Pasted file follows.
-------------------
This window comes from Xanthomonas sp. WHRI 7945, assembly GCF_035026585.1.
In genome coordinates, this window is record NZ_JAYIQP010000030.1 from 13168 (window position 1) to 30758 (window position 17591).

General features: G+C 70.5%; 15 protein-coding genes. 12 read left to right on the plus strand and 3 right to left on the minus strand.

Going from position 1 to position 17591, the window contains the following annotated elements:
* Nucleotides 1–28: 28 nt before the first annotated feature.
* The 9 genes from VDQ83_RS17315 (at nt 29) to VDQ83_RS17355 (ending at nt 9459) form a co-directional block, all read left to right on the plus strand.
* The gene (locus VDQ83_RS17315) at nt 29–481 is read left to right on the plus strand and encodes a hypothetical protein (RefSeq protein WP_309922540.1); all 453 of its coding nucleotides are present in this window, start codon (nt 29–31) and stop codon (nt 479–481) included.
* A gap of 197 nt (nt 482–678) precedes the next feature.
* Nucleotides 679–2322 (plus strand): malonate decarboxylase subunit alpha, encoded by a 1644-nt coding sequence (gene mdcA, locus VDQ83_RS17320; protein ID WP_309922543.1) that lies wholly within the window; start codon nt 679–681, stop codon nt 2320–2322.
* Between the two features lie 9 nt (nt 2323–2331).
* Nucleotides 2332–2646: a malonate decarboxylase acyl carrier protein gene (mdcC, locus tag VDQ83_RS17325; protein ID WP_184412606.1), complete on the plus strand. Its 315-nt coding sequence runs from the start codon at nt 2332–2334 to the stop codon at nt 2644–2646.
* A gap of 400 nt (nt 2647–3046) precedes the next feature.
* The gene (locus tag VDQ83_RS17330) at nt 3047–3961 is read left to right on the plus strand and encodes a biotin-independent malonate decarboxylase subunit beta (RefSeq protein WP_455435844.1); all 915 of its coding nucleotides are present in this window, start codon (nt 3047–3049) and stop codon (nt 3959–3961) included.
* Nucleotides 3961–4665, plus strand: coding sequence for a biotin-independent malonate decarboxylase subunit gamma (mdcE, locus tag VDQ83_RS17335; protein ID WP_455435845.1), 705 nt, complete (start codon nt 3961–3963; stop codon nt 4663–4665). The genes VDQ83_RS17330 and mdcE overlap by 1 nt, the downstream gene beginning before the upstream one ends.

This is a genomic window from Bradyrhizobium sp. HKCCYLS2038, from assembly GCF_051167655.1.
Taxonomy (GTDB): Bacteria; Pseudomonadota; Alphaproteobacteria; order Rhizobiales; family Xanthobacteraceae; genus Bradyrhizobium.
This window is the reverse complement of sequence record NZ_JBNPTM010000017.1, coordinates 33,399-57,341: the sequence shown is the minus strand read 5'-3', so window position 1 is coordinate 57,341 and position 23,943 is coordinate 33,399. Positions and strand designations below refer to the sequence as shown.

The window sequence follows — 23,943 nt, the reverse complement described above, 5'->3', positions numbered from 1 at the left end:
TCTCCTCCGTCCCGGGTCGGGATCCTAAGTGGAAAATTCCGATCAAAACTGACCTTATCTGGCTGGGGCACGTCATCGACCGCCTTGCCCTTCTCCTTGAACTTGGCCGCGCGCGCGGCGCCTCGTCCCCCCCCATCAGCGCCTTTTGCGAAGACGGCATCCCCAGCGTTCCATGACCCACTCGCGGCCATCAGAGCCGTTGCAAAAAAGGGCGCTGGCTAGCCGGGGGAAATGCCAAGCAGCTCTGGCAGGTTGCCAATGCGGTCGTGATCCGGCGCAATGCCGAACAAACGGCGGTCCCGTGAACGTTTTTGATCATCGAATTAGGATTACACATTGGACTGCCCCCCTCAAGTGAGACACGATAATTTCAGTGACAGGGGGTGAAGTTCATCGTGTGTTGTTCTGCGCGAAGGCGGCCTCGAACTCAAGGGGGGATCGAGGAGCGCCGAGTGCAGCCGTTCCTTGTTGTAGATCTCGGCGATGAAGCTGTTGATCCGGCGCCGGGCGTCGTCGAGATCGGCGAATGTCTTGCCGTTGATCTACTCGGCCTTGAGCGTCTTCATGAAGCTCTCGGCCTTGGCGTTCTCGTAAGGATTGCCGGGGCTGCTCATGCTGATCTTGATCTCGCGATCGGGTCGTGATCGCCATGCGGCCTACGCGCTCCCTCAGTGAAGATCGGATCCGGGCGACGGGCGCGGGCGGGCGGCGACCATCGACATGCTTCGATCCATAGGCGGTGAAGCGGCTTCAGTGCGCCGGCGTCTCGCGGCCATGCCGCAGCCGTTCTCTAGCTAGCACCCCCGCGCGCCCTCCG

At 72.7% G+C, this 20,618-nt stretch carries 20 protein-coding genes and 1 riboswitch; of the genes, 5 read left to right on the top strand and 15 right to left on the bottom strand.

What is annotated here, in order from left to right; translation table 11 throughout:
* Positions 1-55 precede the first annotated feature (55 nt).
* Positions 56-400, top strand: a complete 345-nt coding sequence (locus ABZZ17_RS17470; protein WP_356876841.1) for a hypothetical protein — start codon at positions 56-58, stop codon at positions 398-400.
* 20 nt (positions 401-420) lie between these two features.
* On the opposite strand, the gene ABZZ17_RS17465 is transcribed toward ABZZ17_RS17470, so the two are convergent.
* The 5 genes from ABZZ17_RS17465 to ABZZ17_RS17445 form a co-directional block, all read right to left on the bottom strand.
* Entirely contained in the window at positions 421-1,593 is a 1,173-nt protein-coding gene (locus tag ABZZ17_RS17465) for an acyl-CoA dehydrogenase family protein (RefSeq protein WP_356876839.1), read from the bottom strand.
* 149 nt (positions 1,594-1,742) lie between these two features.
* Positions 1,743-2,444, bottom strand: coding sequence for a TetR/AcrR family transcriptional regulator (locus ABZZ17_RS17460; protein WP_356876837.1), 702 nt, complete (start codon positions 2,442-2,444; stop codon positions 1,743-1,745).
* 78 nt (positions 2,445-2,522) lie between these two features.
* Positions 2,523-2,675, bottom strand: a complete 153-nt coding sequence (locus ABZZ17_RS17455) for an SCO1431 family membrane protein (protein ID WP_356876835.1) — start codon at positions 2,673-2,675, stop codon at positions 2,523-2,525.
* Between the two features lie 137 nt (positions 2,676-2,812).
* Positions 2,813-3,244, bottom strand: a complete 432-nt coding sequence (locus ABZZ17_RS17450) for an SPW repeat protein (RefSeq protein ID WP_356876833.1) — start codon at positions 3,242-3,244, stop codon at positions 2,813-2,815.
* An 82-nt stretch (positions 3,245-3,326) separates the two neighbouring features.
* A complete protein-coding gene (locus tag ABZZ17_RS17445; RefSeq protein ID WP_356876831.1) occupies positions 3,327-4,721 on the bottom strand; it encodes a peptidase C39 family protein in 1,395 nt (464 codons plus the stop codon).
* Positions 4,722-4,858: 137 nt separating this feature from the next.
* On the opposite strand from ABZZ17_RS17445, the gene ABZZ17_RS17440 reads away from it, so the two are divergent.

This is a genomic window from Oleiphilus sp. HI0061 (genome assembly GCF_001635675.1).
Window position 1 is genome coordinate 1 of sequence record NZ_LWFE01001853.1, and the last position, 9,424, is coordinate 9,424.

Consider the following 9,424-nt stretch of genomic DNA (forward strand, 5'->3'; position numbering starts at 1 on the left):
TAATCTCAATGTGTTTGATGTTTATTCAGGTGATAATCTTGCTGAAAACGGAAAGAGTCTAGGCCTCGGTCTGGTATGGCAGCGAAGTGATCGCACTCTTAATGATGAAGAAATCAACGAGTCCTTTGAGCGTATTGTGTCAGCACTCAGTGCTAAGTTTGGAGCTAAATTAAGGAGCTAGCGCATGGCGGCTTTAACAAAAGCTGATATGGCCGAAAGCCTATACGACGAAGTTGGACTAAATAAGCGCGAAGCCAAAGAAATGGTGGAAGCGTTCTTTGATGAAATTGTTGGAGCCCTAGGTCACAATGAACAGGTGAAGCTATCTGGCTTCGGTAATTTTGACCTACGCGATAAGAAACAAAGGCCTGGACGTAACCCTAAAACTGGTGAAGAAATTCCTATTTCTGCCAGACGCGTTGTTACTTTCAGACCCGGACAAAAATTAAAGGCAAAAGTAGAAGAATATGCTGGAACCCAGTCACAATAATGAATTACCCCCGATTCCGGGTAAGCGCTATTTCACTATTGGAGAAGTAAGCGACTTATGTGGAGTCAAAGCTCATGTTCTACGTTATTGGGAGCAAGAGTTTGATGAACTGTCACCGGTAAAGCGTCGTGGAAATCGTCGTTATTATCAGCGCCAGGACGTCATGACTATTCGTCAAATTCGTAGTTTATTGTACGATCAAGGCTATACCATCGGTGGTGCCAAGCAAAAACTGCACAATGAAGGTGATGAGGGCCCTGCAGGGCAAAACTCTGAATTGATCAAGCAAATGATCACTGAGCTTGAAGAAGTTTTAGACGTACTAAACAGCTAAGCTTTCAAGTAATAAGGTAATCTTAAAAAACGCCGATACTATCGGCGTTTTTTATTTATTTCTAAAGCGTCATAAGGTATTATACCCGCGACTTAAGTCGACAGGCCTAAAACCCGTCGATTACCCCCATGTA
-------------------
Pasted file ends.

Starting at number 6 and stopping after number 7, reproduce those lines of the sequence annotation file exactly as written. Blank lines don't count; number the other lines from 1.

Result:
* The 9 genes from VDQ83_RS17315 (at nt 29) to VDQ83_RS17355 (ending at nt 9459) form a co-directional block, all read left to right on the plus strand.
* The gene (locus VDQ83_RS17315) at nt 29–481 is read left to right on the plus strand and encodes a hypothetical protein (RefSeq protein WP_309922540.1); all 453 of its coding nucleotides are present in this window, start codon (nt 29–31) and stop codon (nt 479–481) included.